You can do the same in a hotel room on items like doorknobs, phones, and remotes.

Pack your own snacks

While traveling, the fewer public things you have to touch — like vending machine buttons or public drinking fountains — the better.

Packing your own snacks means less time in crowds, too, and keeping a water bottle with you at all times ensures you stay hydrated throughout your trip.

Consider traveler’s insurance

If you’re traveling internationally, “consider an insurance policy specific to your trip that would cover your treatment, if needed, as well as the cost of lodging for up to two weeks if you would be required to quarantine,” Villafranco says.

“Some countries require this, but it’s a great idea even if they don’t.”

Consider enlisting a travel agent

“Travel agents can help keep track of the constantly changing rules and regulations, so you don’t have to,” Lieberman says.

An agent can help ensure that your travel plans are flexible and that factors like flights and accommodations can be easily canceled or changed. This way you won’t lose money if something comes up.

Consider trip enhancements

Lieberman also recommends that travelers think about putting money toward certain types of enhancements rather than products.

“If you can buy an airport lounge pass, you’ll not only be able to avoid a crowded gate at the airport, but you’ll also have a more exclusive travel experience,” she says.

Likewise, a CLEAR membership makes it easier to move through airport security safely and more efficiently with biometrics.

“CLEAR’s Health Pass app is free to CLEAR members and is a way to securely verify proof of COVID-19 vaccination (coming soon) and COVID-19 lab tests, which can make the travel experience much safer,” she says.

Enro Face MaskFace mask$$
OH.SO Hand SanitizerClean hands$
Clorox Disinfecting WipesDisinfecting surfaces$$
Soapy Mate Mini Paper Soap SheetsWashing your hands$
INIU Portable ChargerTech for travel$$
Healthy Human Water BottleHydration$$$
Kleenex On-the-Go TissuesIn-a-pinch$
PhoneSoap Go UV SanitizerDual purpose phone product$$$
X3 Clear Vinyl Industrial GlovesProtection$-$$$
EmpowerDX at-home COVID-19 PCR TestKnowing COVID-19 status$$$
SaniKeyNifty tool$$
iHealth No-Touch ThermometerPractical use$$
Specialist ID Vaccine Card HolderKeepsakes$
Calpak Neck Pillow and Eye MaskSleep$$$
Uniqlo Canvas Tote BagBag$$$
Surviveware Small First Aid KitPreparedness$$$

What should you wear when traveling on a plane during the COVID-19 pandemic?

The most important aspect of traveling is to wear your mask correctly to protect yourself and others from COVID-19.

You can also wear gloves to prevent directly touching public surface areas prone to contamination. Wash or sanitize your hands before putting on the gloves and after removing them.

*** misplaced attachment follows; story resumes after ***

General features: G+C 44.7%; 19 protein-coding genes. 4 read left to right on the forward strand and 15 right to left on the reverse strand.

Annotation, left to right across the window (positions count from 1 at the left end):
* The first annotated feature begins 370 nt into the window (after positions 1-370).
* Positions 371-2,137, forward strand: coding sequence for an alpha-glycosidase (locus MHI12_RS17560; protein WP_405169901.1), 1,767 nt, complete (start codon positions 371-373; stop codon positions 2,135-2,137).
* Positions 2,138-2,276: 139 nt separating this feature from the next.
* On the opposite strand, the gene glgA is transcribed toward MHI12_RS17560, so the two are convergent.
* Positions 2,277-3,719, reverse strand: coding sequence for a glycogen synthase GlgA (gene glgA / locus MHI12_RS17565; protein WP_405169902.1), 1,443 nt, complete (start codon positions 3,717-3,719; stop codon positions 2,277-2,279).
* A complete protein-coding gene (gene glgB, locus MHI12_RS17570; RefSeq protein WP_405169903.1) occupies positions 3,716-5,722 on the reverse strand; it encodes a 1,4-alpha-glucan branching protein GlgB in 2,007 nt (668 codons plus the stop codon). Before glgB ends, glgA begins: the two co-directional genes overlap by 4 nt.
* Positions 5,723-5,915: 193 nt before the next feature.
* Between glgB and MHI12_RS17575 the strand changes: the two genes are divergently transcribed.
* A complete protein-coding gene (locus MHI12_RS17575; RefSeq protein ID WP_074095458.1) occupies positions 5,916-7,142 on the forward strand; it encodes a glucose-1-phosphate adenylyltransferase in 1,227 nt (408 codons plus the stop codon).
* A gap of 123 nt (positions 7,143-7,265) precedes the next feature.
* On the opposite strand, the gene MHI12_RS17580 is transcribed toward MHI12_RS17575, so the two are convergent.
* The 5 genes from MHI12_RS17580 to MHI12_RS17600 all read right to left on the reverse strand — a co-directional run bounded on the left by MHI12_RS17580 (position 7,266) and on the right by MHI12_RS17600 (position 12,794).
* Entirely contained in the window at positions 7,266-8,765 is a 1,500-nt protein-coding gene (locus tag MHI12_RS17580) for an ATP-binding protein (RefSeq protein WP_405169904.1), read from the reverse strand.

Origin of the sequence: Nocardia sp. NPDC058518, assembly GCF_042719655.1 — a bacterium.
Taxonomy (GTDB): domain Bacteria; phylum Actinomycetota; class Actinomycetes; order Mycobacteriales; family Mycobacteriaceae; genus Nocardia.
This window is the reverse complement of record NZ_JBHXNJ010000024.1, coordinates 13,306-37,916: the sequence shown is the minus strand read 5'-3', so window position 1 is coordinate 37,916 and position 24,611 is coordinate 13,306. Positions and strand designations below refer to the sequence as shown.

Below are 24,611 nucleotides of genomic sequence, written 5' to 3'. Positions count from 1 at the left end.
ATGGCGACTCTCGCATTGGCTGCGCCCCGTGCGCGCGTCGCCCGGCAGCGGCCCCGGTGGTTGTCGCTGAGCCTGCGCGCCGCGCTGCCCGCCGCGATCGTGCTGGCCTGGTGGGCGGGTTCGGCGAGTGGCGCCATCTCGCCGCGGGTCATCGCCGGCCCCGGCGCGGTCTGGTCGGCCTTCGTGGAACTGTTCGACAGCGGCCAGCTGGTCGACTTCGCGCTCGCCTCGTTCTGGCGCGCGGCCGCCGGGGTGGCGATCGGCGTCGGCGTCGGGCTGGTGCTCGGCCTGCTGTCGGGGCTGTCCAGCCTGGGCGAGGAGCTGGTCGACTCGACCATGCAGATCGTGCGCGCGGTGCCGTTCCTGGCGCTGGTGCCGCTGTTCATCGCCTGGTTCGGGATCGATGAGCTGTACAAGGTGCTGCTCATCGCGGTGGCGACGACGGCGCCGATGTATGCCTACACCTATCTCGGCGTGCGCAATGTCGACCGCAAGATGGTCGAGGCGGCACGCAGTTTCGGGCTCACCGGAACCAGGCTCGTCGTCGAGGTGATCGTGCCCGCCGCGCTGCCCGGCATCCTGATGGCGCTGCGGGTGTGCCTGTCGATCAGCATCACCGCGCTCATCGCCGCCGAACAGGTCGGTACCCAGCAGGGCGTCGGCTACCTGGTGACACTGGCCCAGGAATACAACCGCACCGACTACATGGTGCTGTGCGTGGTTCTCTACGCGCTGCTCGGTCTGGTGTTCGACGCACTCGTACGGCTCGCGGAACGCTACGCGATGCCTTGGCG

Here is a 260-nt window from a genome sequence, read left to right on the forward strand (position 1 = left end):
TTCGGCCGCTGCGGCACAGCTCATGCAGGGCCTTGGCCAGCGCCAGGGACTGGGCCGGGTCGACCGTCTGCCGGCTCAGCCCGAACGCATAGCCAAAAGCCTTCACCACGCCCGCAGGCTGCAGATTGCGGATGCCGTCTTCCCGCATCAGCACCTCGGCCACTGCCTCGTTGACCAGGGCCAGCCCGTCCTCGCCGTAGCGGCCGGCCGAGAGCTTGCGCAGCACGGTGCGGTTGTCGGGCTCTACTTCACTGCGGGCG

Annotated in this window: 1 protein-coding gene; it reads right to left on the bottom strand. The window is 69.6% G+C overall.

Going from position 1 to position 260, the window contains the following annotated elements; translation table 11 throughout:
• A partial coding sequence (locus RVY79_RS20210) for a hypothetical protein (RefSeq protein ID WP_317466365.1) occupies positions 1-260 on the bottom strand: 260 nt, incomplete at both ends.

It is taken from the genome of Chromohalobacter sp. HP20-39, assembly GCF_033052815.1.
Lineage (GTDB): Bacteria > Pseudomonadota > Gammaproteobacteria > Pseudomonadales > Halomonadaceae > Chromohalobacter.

Try not to touch your face with unwashed hands when traveling, whether you’re wearing gloves or not.

Can you travel without taking a COVID-19 test if you’re vaccinated?

The CDC recommends that every traveler take a COVID-19 test not more than 3 days before travel to know their status and protect others from possible infection.

Can you travel if you’re not vaccinated?

The CDC recommends postponing nonessential travel plans until you’re fully vaccinated to protect yourself and others from COVID-19.

Where are the safest places to travel during the COVID-19 pandemic?

According to the CDC, the following countries have the lowest COVID-19 cases:

  • Angola
  • Benin
  • Burkina Faso
  • Cameroon
  • Cape Verde
  • China
  • Comoros
  • Republic of the Congo
  • Cote d’Ivoire (Ivory Coast)
  • Democratic Republic of the Congo
  • Djibouti
  • Equatorial Guinea
  • Ethiopia
  • Falkland Islands
  • Gabon
  • Gambia
  • Kenya
  • Lesotho
  • Liberia
  • Mali
  • Mauritania
  • Mozambique
  • Niger
  • Nigeria
  • Rwanda
  • Saba
  • São Tomé and Príncipe
  • Senegal
  • Sierra Leone
  • Taiwan
  • Togo
  • Uganda

Therefore, you’re at a lower risk of having or transmitting COVID-19 during your stay in these destinations. However, the CDC still recommends that you’re vaccinated before visiting these places.

Do phone sanitizers work?

Phone sanitizers work because they use ultraviolet (UV) light to disinfect the phone from the coronavirus. A 2021 study found that UV lights do kill the coronavirus on contaminated surface areas.

While we still don’t know exactly what to expect for summer travel, many people are already making plans.

The best advice is simple: “Research and flexibility are the key to making seamless travel plans right now,” Lieberman says.

Opting for domestic travel will likely be the safest scenario. And, whether you decide to fly or make it a road trip, plan to follow current CDC recommendations for your safety and that of others.

Jessica Timmons has been working as a freelance writer since 2007, covering everything from pregnancy and parenting to cannabis, chiropractic, stand-up paddling, fitness, martial arts, home decor, and much more. Her work has appeared in mindbodygreen, Pregnancy & Newborn, Modern Parents Messy Kids, and Coffee + Crumbs. See what she’s up to now at